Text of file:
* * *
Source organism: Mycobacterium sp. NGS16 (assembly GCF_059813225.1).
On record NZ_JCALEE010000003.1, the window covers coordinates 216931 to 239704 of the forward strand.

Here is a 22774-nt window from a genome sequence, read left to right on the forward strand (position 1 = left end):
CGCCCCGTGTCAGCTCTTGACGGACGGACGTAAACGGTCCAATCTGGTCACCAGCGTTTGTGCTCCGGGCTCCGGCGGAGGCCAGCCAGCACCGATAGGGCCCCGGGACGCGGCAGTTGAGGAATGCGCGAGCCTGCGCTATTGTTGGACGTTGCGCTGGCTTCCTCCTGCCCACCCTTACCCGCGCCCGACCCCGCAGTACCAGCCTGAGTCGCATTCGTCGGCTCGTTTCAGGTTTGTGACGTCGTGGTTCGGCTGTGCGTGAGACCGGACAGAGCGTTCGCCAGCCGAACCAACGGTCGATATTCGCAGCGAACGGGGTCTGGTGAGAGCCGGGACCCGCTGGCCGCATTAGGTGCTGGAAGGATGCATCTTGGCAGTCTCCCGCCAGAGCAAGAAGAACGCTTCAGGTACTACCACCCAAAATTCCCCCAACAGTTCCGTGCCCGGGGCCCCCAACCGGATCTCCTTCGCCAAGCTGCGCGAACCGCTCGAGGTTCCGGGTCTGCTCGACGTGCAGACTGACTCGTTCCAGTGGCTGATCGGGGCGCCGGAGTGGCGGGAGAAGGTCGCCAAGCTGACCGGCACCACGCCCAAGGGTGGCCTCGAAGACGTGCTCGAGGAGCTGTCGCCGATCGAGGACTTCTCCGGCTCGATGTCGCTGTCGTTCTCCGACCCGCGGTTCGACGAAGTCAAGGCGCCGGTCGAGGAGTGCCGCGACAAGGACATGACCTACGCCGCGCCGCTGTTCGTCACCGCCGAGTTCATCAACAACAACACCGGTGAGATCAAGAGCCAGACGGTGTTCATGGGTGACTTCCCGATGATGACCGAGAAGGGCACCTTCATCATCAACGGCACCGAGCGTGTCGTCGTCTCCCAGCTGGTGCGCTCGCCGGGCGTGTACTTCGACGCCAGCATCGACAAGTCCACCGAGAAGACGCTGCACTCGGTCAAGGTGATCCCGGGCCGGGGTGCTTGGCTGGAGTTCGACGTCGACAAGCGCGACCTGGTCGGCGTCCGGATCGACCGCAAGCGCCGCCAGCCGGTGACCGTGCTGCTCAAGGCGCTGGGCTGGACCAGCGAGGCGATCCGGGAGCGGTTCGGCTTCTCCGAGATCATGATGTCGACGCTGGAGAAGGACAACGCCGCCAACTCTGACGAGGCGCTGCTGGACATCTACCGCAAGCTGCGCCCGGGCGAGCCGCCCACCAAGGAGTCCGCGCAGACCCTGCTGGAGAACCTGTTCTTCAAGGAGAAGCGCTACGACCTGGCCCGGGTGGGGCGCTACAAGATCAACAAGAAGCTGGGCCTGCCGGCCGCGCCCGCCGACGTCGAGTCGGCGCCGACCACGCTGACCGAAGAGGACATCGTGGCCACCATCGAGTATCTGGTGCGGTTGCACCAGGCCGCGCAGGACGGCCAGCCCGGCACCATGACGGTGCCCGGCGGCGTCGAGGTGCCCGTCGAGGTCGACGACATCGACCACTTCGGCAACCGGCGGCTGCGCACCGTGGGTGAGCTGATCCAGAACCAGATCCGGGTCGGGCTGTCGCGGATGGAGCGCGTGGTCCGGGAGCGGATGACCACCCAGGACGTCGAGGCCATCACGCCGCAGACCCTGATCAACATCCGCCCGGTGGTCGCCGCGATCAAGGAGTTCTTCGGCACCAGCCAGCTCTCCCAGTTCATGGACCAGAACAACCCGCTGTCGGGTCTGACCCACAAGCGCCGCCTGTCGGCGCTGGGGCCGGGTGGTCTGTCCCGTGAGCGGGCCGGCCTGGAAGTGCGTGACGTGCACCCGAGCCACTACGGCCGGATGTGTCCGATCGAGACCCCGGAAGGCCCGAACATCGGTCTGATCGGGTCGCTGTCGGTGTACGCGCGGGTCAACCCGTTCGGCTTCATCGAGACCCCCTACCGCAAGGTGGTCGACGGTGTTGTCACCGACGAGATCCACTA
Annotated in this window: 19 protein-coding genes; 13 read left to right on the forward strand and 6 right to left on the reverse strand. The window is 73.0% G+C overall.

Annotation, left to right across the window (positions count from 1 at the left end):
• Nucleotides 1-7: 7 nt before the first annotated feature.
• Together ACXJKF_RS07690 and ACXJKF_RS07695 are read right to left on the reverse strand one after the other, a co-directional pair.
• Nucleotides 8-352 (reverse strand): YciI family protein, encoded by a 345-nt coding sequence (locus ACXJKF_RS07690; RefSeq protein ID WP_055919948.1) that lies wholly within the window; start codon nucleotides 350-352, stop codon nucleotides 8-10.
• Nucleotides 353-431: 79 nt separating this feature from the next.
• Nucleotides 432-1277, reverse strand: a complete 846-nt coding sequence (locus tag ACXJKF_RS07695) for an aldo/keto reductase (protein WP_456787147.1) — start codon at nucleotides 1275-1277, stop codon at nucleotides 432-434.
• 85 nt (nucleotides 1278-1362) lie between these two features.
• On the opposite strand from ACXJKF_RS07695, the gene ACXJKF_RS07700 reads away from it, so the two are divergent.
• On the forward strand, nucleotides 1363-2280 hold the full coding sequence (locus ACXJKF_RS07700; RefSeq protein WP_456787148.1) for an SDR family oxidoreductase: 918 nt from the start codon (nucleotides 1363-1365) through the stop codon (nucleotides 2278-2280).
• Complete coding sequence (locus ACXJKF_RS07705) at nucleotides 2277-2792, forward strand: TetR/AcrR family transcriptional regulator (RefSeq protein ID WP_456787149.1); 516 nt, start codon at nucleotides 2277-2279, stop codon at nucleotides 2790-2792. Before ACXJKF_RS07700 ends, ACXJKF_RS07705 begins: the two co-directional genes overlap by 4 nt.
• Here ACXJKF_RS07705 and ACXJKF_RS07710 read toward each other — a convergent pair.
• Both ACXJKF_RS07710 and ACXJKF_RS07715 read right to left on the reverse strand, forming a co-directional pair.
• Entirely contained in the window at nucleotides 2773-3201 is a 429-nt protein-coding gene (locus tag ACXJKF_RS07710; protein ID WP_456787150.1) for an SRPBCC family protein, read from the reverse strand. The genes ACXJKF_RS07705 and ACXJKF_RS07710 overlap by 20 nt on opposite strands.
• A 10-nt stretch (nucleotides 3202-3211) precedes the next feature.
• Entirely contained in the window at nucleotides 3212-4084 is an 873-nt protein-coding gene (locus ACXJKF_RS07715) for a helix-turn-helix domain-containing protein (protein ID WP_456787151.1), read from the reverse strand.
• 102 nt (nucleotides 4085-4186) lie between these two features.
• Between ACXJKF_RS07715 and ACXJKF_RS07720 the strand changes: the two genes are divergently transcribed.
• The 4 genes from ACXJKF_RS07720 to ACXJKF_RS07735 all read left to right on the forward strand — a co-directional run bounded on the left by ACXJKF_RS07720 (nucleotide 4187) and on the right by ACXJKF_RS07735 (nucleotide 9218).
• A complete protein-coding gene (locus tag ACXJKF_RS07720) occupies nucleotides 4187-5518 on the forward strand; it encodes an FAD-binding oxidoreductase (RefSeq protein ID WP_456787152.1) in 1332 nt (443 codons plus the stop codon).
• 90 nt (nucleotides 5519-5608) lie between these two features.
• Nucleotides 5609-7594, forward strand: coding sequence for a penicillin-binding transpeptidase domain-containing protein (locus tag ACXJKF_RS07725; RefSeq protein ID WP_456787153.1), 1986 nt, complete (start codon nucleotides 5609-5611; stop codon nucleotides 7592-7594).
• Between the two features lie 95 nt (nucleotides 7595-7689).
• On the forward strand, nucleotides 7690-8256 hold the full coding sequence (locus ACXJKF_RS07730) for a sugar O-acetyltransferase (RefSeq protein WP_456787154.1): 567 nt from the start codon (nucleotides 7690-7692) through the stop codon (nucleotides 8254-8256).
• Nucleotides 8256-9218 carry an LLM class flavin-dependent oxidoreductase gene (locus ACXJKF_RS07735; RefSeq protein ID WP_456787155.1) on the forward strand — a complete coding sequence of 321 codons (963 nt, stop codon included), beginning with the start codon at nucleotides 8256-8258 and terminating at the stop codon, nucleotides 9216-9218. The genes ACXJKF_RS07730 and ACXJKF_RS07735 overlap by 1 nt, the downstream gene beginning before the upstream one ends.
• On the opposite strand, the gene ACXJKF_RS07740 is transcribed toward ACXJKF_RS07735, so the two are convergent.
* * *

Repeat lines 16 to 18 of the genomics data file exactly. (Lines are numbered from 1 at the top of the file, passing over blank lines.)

• Here ACXJKF_RS07705 and ACXJKF_RS07710 read toward each other — a convergent pair.
• Both ACXJKF_RS07710 and ACXJKF_RS07715 read right to left on the reverse strand, forming a co-directional pair.
• Entirely contained in the window at nucleotides 2773-3201 is a 429-nt protein-coding gene (locus tag ACXJKF_RS07710; protein ID WP_456787150.1) for an SRPBCC family protein, read from the reverse strand. The genes ACXJKF_RS07705 and ACXJKF_RS07710 overlap by 20 nt on opposite strands.